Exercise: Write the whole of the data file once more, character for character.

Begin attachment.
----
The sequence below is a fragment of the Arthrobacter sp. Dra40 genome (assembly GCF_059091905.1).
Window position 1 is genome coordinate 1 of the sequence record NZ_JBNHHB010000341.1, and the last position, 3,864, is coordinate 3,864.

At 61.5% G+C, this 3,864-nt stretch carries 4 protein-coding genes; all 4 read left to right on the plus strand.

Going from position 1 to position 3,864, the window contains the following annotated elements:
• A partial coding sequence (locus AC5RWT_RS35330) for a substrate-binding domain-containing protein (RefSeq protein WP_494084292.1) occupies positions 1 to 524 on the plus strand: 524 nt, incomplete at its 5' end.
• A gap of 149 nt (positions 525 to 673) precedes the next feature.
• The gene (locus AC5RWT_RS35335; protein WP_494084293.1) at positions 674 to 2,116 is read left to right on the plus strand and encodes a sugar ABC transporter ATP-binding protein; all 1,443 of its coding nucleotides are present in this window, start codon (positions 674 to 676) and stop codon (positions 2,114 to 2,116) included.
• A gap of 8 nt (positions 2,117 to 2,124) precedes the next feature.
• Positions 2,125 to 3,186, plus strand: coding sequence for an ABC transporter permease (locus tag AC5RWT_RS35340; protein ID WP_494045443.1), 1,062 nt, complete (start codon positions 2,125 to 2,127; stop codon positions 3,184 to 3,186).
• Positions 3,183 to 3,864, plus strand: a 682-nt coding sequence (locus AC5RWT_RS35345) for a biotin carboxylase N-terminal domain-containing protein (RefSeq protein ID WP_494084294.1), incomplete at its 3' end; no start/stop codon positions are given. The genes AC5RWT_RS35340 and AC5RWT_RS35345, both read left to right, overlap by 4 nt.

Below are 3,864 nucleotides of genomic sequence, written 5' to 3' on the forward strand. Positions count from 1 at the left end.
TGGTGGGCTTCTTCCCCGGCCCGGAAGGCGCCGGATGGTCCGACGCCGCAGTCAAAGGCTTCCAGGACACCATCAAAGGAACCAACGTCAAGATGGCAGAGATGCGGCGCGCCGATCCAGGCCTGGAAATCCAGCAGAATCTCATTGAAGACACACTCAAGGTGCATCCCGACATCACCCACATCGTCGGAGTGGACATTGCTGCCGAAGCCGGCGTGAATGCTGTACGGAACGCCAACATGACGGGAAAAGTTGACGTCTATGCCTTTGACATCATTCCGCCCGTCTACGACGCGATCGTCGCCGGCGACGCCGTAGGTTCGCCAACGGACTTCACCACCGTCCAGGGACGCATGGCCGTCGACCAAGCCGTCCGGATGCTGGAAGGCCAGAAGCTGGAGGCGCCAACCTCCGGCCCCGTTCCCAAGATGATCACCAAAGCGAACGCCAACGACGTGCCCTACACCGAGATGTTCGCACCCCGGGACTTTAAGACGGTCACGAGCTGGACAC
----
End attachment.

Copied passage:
The sequence below is a fragment of the Arthrobacter sp. Dra40 genome (assembly GCF_059091905.1).
Window position 1 is genome coordinate 1 of the sequence record NZ_JBNHHB010000341.1, and the last position, 3,864, is coordinate 3,864.

At 61.5% G+C, this 3,864-nt stretch carries 4 protein-coding genes; all 4 read left to right on the plus strand.

Going from position 1 to position 3,864, the window contains the following annotated elements:
• A partial coding sequence (locus AC5RWT_RS35330) for a substrate-binding domain-containing protein (RefSeq protein WP_494084292.1) occupies positions 1 to 524 on the plus strand: 524 nt, incomplete at its 5' end.
• A gap of 149 nt (positions 525 to 673) precedes the next feature.
• The gene (locus AC5RWT_RS35335; protein WP_494084293.1) at positions 674 to 2,116 is read left to right on the plus strand and encodes a sugar ABC transporter ATP-binding protein; all 1,443 of its coding nucleotides are present in this window, start codon (positions 674 to 676) and stop codon (positions 2,114 to 2,116) included.
• A gap of 8 nt (positions 2,117 to 2,124) precedes the next feature.
• Positions 2,125 to 3,186, plus strand: coding sequence for an ABC transporter permease (locus tag AC5RWT_RS35340; protein ID WP_494045443.1), 1,062 nt, complete (start codon positions 2,125 to 2,127; stop codon positions 3,184 to 3,186).
• Positions 3,183 to 3,864, plus strand: a 682-nt coding sequence (locus AC5RWT_RS35345) for a biotin carboxylase N-terminal domain-containing protein (RefSeq protein ID WP_494084294.1), incomplete at its 3' end; no start/stop codon positions are given. The genes AC5RWT_RS35340 and AC5RWT_RS35345, both read left to right, overlap by 4 nt.

Below are 3,864 nucleotides of genomic sequence, written 5' to 3' on the forward strand. Positions count from 1 at the left end.
TGGTGGGCTTCTTCCCCGGCCCGGAAGGCGCCGGATGGTCCGACGCCGCAGTCAAAGGCTTCCAGGACACCATCAAAGGAACCAACGTCAAGATGGCAGAGATGCGGCGCGCCGATCCAGGCCTGGAAATCCAGCAGAATCTCATTGAAGACACACTCAAGGTGCATCCCGACATCACCCACATCGTCGGAGTGGACATTGCTGCCGAAGCCGGCGTGAATGCTGTACGGAACGCCAACATGACGGGAAAAGTTGACGTCTATGCCTTTGACATCATTCCGCCCGTCTACGACGCGATCGTCGCCGGCGACGCCGTAGGTTCGCCAACGGACTTCACCACCGTCCAGGGACGCATGGCCGTCGACCAAGCCGTCCGGATGCTGGAAGGCCAGAAGCTGGAGGCGCCAACCTCCGGCCCCGTTCCCAAGATGATCACCAAAGCGAACGCCAACGACGTGCCCTACACCGAGATGTTCGCACCCCGGGACTTTAAGACGGTCACGAGCTGGACAC